SACRAMENTO, Calif. – The Sacramento Police Department has charged a 38-year-old man with threatening to kill his girlfriend and burning down her truck.
The officers were dispatched to the location after the woman reported the incident on Feb. 15.
As officers were on the scene talking to the woman, one of them noticed the suspect, later identified as Adan Martinez, driving past the woman’s house in a red minivan.
An officer tried to pull over Martinez, but he fled, leading officers on a car chase across the city. Martinez allegedly drove past stop signs, eventually coming to a halt at a dead-end, where he was cornered by two police cars.
After allegedly trying to drive away once again and refusing to comply with the officers’ orders, the officers shot Martinez.
“Martinez was transported to a local hospital where he was treated for his injuries and has since been released,” said one of the officers involved in the car chase.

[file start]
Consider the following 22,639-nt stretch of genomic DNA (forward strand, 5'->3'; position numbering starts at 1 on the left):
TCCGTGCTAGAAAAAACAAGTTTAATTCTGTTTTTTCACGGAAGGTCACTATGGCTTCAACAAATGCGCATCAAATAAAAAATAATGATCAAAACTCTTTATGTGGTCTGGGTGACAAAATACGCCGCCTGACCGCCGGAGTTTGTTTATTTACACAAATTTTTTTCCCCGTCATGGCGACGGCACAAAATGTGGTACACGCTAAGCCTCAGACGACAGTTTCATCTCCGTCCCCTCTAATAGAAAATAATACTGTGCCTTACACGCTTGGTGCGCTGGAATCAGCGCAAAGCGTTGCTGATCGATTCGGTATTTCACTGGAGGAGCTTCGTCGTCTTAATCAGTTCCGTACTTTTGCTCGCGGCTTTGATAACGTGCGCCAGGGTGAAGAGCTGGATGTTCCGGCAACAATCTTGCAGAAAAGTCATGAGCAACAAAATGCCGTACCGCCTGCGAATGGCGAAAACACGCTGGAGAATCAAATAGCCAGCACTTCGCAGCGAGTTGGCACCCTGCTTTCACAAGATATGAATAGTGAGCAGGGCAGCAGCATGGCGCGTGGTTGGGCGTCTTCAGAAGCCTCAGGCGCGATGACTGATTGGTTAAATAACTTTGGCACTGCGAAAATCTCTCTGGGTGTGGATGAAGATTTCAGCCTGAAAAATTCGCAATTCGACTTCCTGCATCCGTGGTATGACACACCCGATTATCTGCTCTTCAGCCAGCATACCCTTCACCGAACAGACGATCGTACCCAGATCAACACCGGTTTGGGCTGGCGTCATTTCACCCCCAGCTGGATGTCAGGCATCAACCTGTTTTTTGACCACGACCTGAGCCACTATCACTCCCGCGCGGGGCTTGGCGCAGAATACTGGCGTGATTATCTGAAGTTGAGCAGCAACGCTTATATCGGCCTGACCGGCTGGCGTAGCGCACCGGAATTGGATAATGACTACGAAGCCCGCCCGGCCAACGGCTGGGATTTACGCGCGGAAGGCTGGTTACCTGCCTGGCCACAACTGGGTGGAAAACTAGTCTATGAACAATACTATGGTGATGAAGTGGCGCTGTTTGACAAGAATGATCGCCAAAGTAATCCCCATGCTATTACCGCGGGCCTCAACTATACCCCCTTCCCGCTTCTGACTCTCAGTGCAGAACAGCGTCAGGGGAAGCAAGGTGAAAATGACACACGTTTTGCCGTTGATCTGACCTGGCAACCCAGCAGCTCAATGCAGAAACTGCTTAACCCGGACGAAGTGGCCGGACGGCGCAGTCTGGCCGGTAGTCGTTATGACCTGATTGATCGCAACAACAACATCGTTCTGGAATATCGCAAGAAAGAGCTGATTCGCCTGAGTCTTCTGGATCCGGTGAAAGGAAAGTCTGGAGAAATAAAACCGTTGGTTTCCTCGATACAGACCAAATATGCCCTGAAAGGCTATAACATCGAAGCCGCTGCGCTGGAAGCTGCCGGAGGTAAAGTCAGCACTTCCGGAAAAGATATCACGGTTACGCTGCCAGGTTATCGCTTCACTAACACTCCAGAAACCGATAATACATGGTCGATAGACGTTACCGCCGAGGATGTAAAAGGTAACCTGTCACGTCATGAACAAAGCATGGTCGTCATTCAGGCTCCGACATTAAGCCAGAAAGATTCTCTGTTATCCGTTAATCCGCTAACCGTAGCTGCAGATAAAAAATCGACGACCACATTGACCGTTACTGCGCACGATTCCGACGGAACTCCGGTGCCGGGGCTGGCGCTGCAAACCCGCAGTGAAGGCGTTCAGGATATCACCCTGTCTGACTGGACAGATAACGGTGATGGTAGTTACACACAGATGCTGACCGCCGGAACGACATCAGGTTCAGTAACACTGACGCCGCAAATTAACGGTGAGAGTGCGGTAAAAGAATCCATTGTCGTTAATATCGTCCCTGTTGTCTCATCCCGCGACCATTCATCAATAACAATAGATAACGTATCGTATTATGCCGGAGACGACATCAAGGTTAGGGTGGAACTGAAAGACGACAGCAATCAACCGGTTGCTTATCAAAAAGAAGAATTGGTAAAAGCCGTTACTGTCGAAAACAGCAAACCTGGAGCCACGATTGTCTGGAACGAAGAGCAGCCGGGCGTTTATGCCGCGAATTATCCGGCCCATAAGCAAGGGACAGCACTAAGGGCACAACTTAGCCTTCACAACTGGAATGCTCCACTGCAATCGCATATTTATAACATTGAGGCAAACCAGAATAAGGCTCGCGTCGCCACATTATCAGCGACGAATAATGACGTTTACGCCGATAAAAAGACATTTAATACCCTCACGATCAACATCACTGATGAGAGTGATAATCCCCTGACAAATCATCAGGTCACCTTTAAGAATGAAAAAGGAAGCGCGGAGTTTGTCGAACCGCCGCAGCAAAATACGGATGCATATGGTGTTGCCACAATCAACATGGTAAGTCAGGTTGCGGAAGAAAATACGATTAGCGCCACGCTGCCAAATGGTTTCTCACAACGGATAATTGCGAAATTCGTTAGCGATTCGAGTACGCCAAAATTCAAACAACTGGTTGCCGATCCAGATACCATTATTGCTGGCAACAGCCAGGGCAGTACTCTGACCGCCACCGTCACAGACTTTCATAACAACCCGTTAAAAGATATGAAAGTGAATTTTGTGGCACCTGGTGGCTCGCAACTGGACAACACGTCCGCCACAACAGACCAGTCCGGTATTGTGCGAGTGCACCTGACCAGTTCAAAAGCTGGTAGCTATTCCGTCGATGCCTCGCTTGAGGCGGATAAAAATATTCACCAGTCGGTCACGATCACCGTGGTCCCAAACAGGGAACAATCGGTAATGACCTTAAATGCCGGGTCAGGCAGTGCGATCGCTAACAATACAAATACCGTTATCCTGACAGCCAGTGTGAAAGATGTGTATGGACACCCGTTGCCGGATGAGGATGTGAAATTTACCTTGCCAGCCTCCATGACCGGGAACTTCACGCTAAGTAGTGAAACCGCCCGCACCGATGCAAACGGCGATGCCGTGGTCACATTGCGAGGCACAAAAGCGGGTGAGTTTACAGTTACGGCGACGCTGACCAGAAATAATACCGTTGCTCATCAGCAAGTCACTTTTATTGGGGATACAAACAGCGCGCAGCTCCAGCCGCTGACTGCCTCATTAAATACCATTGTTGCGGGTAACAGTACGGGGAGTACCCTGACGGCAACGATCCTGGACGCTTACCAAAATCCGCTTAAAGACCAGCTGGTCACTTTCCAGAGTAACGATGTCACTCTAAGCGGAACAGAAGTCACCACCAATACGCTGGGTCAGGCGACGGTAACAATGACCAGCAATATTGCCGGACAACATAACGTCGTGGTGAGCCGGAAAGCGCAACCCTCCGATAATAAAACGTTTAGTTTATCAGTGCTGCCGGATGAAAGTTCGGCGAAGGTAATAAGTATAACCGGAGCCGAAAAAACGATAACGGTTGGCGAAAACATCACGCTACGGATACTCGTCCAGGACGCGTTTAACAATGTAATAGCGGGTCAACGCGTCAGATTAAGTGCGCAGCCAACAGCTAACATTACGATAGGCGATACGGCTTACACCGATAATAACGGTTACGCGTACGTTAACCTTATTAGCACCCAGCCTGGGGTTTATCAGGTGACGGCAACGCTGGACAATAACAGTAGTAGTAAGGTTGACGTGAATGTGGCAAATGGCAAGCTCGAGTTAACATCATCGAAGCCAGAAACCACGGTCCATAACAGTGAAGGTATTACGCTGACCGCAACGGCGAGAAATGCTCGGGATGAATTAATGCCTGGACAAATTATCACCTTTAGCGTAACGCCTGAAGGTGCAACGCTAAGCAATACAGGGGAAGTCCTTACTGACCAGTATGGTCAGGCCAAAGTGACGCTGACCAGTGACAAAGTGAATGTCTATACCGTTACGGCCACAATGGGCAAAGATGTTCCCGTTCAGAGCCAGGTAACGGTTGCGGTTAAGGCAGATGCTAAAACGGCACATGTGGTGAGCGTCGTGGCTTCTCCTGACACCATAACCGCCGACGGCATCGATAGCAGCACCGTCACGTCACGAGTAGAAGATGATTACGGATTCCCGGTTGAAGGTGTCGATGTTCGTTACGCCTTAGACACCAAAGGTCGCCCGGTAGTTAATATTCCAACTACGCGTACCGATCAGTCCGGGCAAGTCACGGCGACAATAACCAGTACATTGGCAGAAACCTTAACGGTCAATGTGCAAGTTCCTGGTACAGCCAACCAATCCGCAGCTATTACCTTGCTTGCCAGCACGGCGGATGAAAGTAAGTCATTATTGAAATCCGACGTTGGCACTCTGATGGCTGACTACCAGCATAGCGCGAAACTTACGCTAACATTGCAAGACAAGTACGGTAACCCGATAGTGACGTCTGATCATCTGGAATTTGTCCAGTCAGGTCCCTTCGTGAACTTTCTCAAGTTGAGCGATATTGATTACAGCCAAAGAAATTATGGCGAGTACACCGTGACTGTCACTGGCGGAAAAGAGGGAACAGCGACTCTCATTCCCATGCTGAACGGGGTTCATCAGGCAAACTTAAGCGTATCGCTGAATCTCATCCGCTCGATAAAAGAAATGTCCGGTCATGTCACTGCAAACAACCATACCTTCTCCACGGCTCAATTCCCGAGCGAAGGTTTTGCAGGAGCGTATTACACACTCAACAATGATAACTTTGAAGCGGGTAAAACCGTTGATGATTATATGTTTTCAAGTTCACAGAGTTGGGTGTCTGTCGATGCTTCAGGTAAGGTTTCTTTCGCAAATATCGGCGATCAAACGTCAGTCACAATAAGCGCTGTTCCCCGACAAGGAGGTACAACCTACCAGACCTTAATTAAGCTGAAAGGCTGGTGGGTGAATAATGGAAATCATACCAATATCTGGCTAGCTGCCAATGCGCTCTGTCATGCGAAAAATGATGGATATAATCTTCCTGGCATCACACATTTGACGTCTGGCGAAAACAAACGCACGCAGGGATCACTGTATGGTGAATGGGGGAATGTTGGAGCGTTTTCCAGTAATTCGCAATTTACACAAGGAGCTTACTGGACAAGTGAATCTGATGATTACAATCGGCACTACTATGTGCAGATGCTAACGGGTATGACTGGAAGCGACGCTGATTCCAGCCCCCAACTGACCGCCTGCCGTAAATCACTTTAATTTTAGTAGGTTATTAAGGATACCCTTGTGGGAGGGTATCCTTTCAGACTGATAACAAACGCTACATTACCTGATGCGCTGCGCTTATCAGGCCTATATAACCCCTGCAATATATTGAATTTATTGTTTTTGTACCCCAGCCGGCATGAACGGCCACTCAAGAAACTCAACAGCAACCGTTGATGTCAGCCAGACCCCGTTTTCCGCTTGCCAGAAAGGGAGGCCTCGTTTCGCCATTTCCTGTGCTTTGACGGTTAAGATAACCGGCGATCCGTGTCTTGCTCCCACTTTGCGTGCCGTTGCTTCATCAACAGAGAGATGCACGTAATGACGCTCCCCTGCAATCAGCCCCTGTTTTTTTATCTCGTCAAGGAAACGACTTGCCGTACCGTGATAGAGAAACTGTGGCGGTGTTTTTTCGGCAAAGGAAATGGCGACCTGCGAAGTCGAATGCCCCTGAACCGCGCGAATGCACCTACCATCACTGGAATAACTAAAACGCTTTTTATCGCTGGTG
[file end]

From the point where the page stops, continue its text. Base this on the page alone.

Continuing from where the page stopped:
Martinez is in Sacramento County Jail on charges that include arson, stalking, evasion and narcotics-related offenses.
The officers involved are on administrative leave while the incident is under investigation.
According to the U.S. Justice Department, “the term ‘stalking’ means engaging in a course of conduct directed at a specific person that would cause a reasonable person to fear for his or her safety or the safety of others or suffer substantial emotional distress.”
Domestic violence in the United States is a major concern. The National Organization for Women states that “despite the fact that advocacy groups like NOW have worked for over three decades to halt the epidemic of gender-based violence and sexual assault, the numbers are still shocking.”
The number of violent crime victimizations in the U.S. in 2019 was 1.2 million domestic violence cases. Simple assault tops the list at 3.8 million cases, according to Statista. In total, about 5.81 million violent crimes were reported in the United States in 2019, the Statista data shows.
“Family and domestic violence is a common problem in the United States, affecting an estimated 10 million people every year; as many as one in four women and one in nine men are victims of domestic violence. Virtually all healthcare professionals will at some point evaluate or treat a patient who is a victim of domestic or family violence,” states a February study.
(Edited by Praveen Pramod Tewari and Gaurab Dasgupta.)